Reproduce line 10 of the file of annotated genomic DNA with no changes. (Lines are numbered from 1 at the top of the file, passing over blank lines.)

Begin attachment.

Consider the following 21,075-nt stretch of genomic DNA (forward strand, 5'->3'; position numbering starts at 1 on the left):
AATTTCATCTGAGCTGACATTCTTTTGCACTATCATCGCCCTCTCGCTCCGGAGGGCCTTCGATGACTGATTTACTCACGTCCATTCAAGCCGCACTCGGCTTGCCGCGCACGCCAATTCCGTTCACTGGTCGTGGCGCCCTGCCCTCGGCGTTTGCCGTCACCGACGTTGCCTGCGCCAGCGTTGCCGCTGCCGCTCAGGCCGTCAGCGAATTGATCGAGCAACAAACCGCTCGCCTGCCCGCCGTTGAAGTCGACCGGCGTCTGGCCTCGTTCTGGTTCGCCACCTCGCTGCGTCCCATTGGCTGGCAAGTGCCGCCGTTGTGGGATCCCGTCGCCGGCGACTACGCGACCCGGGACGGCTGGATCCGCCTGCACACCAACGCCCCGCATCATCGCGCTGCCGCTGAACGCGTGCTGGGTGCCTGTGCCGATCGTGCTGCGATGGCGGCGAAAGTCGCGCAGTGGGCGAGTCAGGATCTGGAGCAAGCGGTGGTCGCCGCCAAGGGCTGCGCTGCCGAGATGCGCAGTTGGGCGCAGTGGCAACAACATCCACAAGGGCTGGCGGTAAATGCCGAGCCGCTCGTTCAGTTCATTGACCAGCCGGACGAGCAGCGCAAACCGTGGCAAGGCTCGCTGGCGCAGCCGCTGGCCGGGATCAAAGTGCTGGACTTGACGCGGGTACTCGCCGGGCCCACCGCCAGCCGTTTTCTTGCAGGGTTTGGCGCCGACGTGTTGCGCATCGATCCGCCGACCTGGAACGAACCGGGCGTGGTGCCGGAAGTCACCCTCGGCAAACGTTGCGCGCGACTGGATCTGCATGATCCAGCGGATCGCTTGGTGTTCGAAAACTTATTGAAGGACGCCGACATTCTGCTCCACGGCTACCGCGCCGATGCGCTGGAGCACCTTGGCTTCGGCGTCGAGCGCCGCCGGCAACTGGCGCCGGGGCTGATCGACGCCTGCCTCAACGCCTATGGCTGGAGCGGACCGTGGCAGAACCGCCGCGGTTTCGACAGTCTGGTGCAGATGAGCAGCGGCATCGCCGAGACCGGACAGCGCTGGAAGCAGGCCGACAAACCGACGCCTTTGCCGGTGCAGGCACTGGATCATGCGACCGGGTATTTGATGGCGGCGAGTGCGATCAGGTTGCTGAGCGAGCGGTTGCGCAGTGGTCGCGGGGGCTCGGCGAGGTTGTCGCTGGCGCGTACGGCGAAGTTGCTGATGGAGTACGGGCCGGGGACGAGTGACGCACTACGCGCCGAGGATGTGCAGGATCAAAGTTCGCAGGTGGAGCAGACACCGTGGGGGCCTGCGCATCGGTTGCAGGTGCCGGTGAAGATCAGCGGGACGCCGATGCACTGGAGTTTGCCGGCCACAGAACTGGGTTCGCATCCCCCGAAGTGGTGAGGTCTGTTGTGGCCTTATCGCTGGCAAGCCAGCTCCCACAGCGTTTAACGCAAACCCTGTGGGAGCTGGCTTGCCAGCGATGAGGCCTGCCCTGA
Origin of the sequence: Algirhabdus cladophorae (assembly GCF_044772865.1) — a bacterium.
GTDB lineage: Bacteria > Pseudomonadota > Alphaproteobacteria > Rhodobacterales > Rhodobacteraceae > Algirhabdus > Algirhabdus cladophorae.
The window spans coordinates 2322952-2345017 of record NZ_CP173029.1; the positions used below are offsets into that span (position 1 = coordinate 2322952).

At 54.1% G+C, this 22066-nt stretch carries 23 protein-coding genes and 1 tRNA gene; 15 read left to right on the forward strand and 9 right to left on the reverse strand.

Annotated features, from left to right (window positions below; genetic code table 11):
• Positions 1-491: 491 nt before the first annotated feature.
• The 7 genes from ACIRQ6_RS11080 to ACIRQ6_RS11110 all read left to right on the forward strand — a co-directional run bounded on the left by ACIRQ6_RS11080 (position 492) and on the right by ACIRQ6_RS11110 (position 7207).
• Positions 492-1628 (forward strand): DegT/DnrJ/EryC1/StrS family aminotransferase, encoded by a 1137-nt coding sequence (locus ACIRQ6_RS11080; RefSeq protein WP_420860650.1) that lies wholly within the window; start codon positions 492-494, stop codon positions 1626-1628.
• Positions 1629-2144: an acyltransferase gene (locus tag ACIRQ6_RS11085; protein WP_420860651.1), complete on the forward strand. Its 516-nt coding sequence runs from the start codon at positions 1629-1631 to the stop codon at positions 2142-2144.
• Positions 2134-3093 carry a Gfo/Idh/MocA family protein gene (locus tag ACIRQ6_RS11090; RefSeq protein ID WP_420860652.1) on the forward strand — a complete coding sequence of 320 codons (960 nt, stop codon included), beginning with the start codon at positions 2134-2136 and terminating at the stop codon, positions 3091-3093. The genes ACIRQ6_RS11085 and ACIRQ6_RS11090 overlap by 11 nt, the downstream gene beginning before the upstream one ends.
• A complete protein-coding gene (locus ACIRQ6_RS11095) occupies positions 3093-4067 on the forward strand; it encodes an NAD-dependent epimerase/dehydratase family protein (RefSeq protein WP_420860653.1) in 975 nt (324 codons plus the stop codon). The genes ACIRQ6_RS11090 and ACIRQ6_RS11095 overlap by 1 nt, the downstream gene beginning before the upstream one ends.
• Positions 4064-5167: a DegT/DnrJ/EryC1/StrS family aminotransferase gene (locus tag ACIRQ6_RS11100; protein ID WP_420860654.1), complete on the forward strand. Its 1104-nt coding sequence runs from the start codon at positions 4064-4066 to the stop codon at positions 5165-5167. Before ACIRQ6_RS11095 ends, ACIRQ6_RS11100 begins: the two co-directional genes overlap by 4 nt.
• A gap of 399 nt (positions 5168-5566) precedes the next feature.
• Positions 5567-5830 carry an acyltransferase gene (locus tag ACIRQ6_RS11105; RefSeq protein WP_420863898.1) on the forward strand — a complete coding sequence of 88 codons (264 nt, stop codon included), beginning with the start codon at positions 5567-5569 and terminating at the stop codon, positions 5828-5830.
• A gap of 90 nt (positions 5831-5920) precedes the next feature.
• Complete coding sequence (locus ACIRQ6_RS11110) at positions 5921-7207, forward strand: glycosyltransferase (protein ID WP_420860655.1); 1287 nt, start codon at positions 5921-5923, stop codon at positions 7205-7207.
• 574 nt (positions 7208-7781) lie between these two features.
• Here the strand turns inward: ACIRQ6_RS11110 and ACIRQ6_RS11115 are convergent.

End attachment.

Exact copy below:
• Positions 492-1628 (forward strand): DegT/DnrJ/EryC1/StrS family aminotransferase, encoded by a 1137-nt coding sequence (locus ACIRQ6_RS11080; RefSeq protein WP_420860650.1) that lies wholly within the window; start codon positions 492-494, stop codon positions 1626-1628.